How scammers use Black Friday to target consumers

Holiday shopping scams try to bait consumers with special giveaways, giftcards, discounts, and coupons, according to a new report from cyber security company ZeroFOX.

Strong Black Friday and Cyber Monday sales crush fears of retail apocalypse but not cyber security concerns The holiday shopping season is off to a record breaking start but analysts are reminding consumers to play it safe online.

The holiday shopping season is a busy time for consumers as they search for sales and promotions on the right presents to give to family and friends. But it's also a busy time for cybercriminals who take advantage of the season and the shopping frenzy to scam unsuspecting victims. A report released today by ZeroFOX describes how cybercriminals use holidays such as Black Friday to defraud and attack Internet users.

SEE: Phishing and spearphishing: An IT pro's guide (free PDF) (TechRepublic) 

To conduct its research, the team at ZeroFOX collected hundreds of thousands of posts, pages, domains, certificate transparency logs, websites, and chatter related to Black Friday. Looking at information gathered between November 1 and November 20, 2019, ZeroFOX found 61,305 potential scams referencing 26 different retail brands. Most of the scams were targeted at customers of brick and mortar stores, with a small percentage aimed at electronics brands. Brick and mortar retailers are prime targets because they sell a range of items in great quantity, thereby hitting a large pool of consumers.

Deployed through email, social media, and other avenues, the scams uncovered by ZeroFOX typically try to bait people with giveaways, giftcards, or coupons, essentially promising "something for nothing." To enter a contest to win a giveaway or giftcard, recipients are asked to share certain personal information such as an email address and a physical address. The scams leverage the holiday shopping season by expressing a sense of urgency.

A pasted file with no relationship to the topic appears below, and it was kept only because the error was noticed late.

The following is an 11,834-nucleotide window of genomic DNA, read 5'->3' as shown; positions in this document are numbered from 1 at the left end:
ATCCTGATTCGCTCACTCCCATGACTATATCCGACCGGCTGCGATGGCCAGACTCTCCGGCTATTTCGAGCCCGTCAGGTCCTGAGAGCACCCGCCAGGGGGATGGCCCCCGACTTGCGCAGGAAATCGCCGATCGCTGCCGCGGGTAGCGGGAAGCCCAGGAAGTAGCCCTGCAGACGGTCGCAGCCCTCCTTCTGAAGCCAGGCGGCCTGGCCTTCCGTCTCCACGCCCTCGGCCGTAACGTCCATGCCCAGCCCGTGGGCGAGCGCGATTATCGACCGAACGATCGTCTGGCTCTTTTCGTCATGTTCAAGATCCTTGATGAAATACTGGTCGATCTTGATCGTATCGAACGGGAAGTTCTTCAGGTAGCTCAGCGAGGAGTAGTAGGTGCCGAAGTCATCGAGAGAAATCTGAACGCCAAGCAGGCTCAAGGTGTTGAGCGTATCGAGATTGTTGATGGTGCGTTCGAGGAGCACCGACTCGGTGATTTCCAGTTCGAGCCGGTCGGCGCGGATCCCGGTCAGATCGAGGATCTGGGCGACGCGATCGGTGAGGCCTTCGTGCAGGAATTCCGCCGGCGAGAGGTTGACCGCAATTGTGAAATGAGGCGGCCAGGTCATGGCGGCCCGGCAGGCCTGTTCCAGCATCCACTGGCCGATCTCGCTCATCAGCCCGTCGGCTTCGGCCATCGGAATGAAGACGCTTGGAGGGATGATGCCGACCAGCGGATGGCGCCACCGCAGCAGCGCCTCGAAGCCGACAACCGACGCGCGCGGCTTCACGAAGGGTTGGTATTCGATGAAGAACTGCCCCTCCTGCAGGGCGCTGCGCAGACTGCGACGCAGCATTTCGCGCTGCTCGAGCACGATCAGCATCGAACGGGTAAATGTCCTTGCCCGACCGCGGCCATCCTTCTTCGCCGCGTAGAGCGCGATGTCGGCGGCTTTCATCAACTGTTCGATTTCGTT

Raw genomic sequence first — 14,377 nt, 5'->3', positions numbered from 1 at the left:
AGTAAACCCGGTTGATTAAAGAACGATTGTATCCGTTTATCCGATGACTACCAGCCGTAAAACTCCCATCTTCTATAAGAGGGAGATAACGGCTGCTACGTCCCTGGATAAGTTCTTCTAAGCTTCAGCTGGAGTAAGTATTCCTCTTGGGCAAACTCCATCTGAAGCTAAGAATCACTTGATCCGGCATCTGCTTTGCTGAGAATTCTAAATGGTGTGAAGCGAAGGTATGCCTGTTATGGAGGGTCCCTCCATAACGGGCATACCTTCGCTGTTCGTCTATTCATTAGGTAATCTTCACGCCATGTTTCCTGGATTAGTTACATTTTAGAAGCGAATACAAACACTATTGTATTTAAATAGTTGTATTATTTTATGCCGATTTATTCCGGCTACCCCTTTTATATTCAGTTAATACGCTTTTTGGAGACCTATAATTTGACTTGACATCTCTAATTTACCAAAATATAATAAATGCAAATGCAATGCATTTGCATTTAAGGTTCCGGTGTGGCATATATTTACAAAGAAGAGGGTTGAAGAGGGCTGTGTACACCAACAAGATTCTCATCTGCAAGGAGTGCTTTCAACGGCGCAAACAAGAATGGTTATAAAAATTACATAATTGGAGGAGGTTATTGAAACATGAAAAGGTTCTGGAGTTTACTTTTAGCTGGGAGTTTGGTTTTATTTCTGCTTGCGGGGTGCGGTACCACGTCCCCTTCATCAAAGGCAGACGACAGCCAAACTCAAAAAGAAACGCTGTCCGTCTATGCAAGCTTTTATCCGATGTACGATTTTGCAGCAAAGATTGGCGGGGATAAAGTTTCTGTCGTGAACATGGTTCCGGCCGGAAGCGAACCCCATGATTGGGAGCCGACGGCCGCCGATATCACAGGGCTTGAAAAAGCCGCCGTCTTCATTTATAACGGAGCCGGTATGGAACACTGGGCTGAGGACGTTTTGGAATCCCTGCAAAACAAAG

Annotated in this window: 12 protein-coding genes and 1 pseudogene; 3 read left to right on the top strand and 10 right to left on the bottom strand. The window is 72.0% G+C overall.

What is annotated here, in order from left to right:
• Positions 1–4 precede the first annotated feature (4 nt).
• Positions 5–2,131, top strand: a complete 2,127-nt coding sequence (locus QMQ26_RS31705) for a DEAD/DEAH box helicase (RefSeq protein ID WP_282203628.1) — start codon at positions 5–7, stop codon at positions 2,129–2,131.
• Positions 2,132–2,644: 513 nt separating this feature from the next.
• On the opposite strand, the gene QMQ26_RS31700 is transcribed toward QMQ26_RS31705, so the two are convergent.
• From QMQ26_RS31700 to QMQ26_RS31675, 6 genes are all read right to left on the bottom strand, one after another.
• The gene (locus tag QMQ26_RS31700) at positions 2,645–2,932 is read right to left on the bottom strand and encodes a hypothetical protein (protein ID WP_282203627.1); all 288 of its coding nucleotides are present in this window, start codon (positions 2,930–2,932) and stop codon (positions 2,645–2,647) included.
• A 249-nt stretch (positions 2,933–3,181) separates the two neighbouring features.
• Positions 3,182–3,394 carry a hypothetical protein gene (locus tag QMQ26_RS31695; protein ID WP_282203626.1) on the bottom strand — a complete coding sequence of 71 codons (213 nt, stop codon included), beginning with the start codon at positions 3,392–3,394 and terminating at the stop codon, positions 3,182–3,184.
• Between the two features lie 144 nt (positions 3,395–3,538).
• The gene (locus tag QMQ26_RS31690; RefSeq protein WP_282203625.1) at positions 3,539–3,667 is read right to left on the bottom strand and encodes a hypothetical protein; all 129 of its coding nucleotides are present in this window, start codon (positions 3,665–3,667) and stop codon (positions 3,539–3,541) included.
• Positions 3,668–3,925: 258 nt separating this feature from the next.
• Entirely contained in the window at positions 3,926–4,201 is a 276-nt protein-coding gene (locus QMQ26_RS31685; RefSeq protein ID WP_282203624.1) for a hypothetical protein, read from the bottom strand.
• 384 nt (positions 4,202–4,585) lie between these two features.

ZeroFOX also found specific words and terms employed by scammers. Among the scams discovered, 11,741 contained language related to gift-giving, 4,593 contained the word "holiday," 637 were related to Black Friday or Cyber Monday, 353 mentioned "Christmas" or "Thanksgiving," and 554 included the word "donate." Scammers also have taken advantage of certain hashtags in their social media posts, such as #blackfriday, #cybermonday, and #giveaway.

Online shoppers are equally at risk as scammers set up fake and malicious domains. Analyzing a list of 124,000 domains that contained one of 26 brand names selected for its report, ZeroFOX found that Apple, Amazon, and Target were the top impersonated domains. Other retailers for whom fake domains were discovered included Tiffany & Co., Sony, Samsung, Microsoft, and Hermes. Many of the phony domains contained keywords that could be used for phishing attacks that try to trick users into signing in with their login credentials.

Delving further into the suspicious domains, ZeroFOX discovered phishing websites, giveaway scams, coupon scams, and some suspicious Google Chrome extensions. One particular Chrome extension was installed more than 60,000 times, eliciting dozens of negative reviews citing malware, data theft, and even one alleged attempt at extortion by the developer.

To better protect yourself against scammers, especially during the holiday shopping season, ZeroFOX offers a few pieces of advice:

  • Verify the URL of any site you make purchases from. Phishing and counterfeit goods sites often imitate the websites of legitimate brands in order to appear more credible.
  • Use caution when interacting with promotional sites, especially when asked to provide sensitive personal information. If a promotion sounds too good to be true, it probably is. Consider using a separate email for promotional entries.

"ZeroFOX recommends exercising a level of caution whenever you consider giving away valuable personal information for promotions or giveaways," the report further advises. "Legitimate giveaways rarely ask for anything more than an email address. A promotion requesting anything further is likely a scam. Additionally, as you make online purchases this holiday season, be sure to verify that the domain you are making a purchase from is the one you intend to interact with. Attackers often mimic reputable brands to peddle their own scams and phishing sites."

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